Thursday, April 19, 2007

Strong and Strange

Over on the iBOB list there was a recent resurgence of the always popular "if you could have just one bike/what is your perfect bike?" thread. This discussion has always been a particular favorite of mine because it goes to the heart of what we value as cyclists and it turns out there are as many answers as riders. (The quotes below are all reprinted with the permission of the individuals involved. If you want more context, browse through the iBOB archives.)

James Black opined:

"Would it have to be an inexpensive beater bike so you don't worry about it when you lock it up? I say yes - I think the one-bike scenario only works if that one bike is an inexpensive beater, such as an 80s Japanese sports tourer that performs very well but can be replaced easily for $100. Any bike that is too precious cannot be the perfect bike."

Philip Williamson countered:

That's just stupid*. That's like marrying the mean girl because you won't cry if she dumps you.


* I realize this is a gross violation of my own code and that of this list, and I apologize, but JEEZ! Did they change the meaning of 'perfect' while I was drinking?

JimG swung the discussion back to the ultimate subjectivity of the question by invoking one of the central metaphors of our age:

No, it's more along the lines of thinking Mary Ann was more appealing than Ginger.



I guess I've always had more fondness for the Mary Anns of the world and I'm reminded of an incident from a few years ago. At that time my main bike was an old titanium Litespeed that I called Smokey. My friend Wayne had a fire in his garage and all his bikes burnt up. Smokey had been a total write-off, the carbon fork had burnt up, the aluminum components had melted. But the blackened titanium frame was still solid and true. Wayne gave me the frame and I built it up. The bike was still scorched and I built it up with scrounged components. It looked like junk and rode great.

At this time my son Peter had a real nice, shiny, bright green Specialized Allez Pro racing bike. Full Ultegra. A sweet bike, but no Litespeed.

One morning I went down to where we used to store our bikes in the parking spot of our apartment complex (note the ominous foreshadowing inherent in the phrase "used to store our bikes") and noticed somebody had moved Smokey. "huh, I thought, that's weird. I thought I locked the bike up." And I had. Someone had sliced through the locking cable. And moved my bike. To get better access to Peter's shiny Ultegra equipped bike which they then stole.

Peter was pissed off. I don't know if he ever got over it, but we did get him a better bike as a replacement. Better as in less shiny. A nice old Bianchi with old-school Campy stuff. And we lock the bikes up in a different spot now.

In Philip's (perfectly valid) view, the beater bike is something bothersome, but I think James and JimG's (also valid) views are that the beater has it's own charms.

For myself, many of the "perfect" bikes are ruled out because I just don't like some of the things that many folks drool over. I know there are folks that love lugs and fancy paint jobs and all that stuff but those things just don't do it for me.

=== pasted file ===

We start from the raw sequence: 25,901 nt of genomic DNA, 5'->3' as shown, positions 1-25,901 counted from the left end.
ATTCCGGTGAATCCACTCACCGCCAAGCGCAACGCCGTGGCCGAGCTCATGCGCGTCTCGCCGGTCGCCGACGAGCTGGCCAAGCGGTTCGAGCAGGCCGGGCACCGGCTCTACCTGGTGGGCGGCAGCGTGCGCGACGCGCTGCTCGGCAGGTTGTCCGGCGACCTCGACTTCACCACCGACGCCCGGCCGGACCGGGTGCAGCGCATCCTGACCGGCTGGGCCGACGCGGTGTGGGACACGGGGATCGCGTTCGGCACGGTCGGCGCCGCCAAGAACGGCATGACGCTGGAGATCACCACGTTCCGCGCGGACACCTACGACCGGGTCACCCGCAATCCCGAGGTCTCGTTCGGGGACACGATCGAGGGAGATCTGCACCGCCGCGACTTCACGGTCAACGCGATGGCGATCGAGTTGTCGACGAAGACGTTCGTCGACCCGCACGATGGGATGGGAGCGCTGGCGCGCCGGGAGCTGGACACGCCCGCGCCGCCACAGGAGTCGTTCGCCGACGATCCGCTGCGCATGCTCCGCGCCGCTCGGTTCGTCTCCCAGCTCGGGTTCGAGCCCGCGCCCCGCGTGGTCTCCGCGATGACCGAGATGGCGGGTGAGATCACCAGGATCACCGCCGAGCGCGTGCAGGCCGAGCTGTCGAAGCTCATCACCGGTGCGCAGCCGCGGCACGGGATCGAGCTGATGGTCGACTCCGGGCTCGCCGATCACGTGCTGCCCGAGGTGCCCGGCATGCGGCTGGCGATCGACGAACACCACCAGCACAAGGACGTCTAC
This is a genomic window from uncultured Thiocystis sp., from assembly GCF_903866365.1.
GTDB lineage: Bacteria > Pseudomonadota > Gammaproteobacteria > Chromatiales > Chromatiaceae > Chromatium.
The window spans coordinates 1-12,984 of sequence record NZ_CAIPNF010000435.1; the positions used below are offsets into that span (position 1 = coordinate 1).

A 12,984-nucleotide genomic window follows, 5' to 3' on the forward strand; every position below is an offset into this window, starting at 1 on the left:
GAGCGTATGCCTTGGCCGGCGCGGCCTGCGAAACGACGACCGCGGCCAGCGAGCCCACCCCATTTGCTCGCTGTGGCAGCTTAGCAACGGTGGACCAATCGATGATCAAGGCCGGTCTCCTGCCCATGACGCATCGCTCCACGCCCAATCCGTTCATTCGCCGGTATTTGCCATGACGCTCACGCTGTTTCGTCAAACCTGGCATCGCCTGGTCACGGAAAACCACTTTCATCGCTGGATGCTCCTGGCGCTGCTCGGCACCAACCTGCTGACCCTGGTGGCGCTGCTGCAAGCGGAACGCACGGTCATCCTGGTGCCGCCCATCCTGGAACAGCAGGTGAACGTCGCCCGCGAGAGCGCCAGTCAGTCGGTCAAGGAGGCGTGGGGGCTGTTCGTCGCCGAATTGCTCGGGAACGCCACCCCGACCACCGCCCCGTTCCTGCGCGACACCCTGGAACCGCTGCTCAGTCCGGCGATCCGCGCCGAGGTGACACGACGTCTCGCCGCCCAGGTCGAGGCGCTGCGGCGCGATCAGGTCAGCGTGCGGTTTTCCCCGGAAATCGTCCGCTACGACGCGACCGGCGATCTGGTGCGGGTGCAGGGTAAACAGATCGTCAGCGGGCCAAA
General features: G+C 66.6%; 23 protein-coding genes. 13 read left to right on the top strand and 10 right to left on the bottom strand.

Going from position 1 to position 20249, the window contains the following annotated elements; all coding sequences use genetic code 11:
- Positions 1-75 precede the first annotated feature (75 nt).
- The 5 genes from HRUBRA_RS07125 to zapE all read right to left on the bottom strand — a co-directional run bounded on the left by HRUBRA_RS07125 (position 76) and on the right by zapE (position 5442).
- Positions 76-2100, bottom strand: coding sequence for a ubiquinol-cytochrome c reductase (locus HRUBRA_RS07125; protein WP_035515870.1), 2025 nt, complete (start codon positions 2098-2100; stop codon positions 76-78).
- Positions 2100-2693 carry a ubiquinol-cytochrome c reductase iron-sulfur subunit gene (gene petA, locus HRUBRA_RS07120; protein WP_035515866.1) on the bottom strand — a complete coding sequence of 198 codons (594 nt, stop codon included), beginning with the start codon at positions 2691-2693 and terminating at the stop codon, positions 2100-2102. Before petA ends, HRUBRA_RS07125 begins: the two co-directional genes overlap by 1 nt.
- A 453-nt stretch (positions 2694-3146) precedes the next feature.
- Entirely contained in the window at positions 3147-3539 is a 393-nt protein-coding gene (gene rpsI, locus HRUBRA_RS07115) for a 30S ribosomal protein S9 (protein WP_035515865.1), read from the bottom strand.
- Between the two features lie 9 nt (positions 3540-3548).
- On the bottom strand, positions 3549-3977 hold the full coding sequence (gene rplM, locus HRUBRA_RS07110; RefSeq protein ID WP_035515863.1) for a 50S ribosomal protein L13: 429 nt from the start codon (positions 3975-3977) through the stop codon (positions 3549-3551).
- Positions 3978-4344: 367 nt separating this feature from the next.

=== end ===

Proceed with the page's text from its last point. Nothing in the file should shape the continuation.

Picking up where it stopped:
If you can love, really love, a beater, a bike that is valuable really only to you and if you can love the process of building it up and riding it more than the thing itself, well then, yeah you can probably live fine with one bike. Or a succession of one bikes.

I've given away Merckx's. I ultimately got rid of my burnt up Litespeed 'cause it was just too fancy for me. Every bike I get teaches me something and ultimately they'll all go away.

The Taoists tell of the useless tree. So large it could shelter an army beneath its branches. Its wood is too twisted and knotty to make into boards, its leaves to bitter to be tea, it bears no tasty fruit, it is unfit even for kindling. Because it is useless it has lived so long and grown so large.

My ideal bike is useful to me, useless to others. My friend Brad pointed out, it would also be useful to someone like me. "Not a problem," I countered, "someone like me won't steal a bike."

I posted the Taoist Useless Tree story to the iBOB list and Philip wisely noted:

"All bikes can be stolen, even the ones that are strong and strange."
He's right, of course, but the odds favor the odd. Philip pointed me to this little story, a variant of the Taoist story recounted by Tom Waits:

Introducing "A Little Rain" (Congres Centrum. The Hague/ The Netherlands: July 21, 1999): "This is a little story about the crooked tree and the straight tree. Do you know that story? [No response from the audience] Obviously you have heard that story... [laughter]. You see, once upon a time there was a forest and there were two trees in the forest, and there was a crooked tree and there was a straight tree. And the crooked tree used to look over at the straight tree and say, ‘Gee, look at you, you’re straight like that, I wish I was straight like that.’ The crooked tree would look up to the straight tree, and the straight tree would look down on the crooked tree and say, ‘Look at you, you’re crooked! You’re always gonna be crooked! You’re nothing but a crooked tree! You’re crooked and that’s all there is to it!’ So one day the lumberjacks came into the forest... [laughter] and they looked around, and they saw the trees... And one of the lumberjacks said, ‘Just cut off the straight trees!’ And the crooked tree is still there, till this day... growing strong and strange... That’s the story... [a rousing ovation]."